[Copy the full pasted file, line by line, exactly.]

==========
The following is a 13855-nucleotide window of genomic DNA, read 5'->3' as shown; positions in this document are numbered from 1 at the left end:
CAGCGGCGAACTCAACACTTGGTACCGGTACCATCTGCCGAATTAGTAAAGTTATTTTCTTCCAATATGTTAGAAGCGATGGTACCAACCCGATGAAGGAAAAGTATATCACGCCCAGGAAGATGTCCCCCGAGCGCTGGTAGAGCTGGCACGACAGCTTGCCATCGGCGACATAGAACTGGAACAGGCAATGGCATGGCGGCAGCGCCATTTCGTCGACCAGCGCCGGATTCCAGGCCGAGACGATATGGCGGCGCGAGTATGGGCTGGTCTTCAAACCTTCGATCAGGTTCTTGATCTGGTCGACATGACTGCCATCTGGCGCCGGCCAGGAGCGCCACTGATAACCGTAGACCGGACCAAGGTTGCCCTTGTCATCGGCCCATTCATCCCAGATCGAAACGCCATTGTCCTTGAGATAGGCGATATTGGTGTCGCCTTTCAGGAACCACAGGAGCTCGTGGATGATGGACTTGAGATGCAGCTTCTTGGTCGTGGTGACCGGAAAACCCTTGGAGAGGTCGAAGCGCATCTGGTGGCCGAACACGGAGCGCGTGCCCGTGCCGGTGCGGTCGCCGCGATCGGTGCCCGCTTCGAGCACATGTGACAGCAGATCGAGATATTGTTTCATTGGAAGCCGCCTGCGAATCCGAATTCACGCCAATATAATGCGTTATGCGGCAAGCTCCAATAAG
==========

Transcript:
The following is a 13855-nucleotide window of genomic DNA, read 5'->3' as shown; positions in this document are numbered from 1 at the left end:
CAGCGGCGAACTCAACACTTGGTACCGGTACCATCTGCCGAATTAGTAAAGTTATTTTCTTCCAATATGTTAGAAGCGATGGTACCAACCCGATGAAGGAAAAGTATATCACGCCCAGGAAGATGTCCCCCGAGCGCTGGTAGAGCTGGCACGACAGCTTGCCATCGGCGACATAGAACTGGAACAGGCAATGGCATGGCGGCAGCGCCATTTCGTCGACCAGCGCCGGATTCCAGGCCGAGACGATATGGCGGCGCGAGTATGGGCTGGTCTTCAAACCTTCGATCAGGTTCTTGATCTGGTCGACATGACTGCCATCTGGCGCCGGCCAGGAGCGCCACTGATAACCGTAGACCGGACCAAGGTTGCCCTTGTCATCGGCCCATTCATCCCAGATCGAAACGCCATTGTCCTTGAGATAGGCGATATTGGTGTCGCCTTTCAGGAACCACAGGAGCTCGTGGATGATGGACTTGAGATGCAGCTTCTTGGTCGTGGTGACCGGAAAACCCTTGGAGAGGTCGAAGCGCATCTGGTGGCCGAACACGGAGCGCGTGCCCGTGCCGGTGCGGTCGCCGCGATCGGTGCCCGCTTCGAGCACATGTGACAGCAGATCGAGATATTGTTTCATTGGAAGCCGCCTGCGAATCCGAATTCACGCCAATATAATGCGTTATGCGGCAAGCTCCAATAAG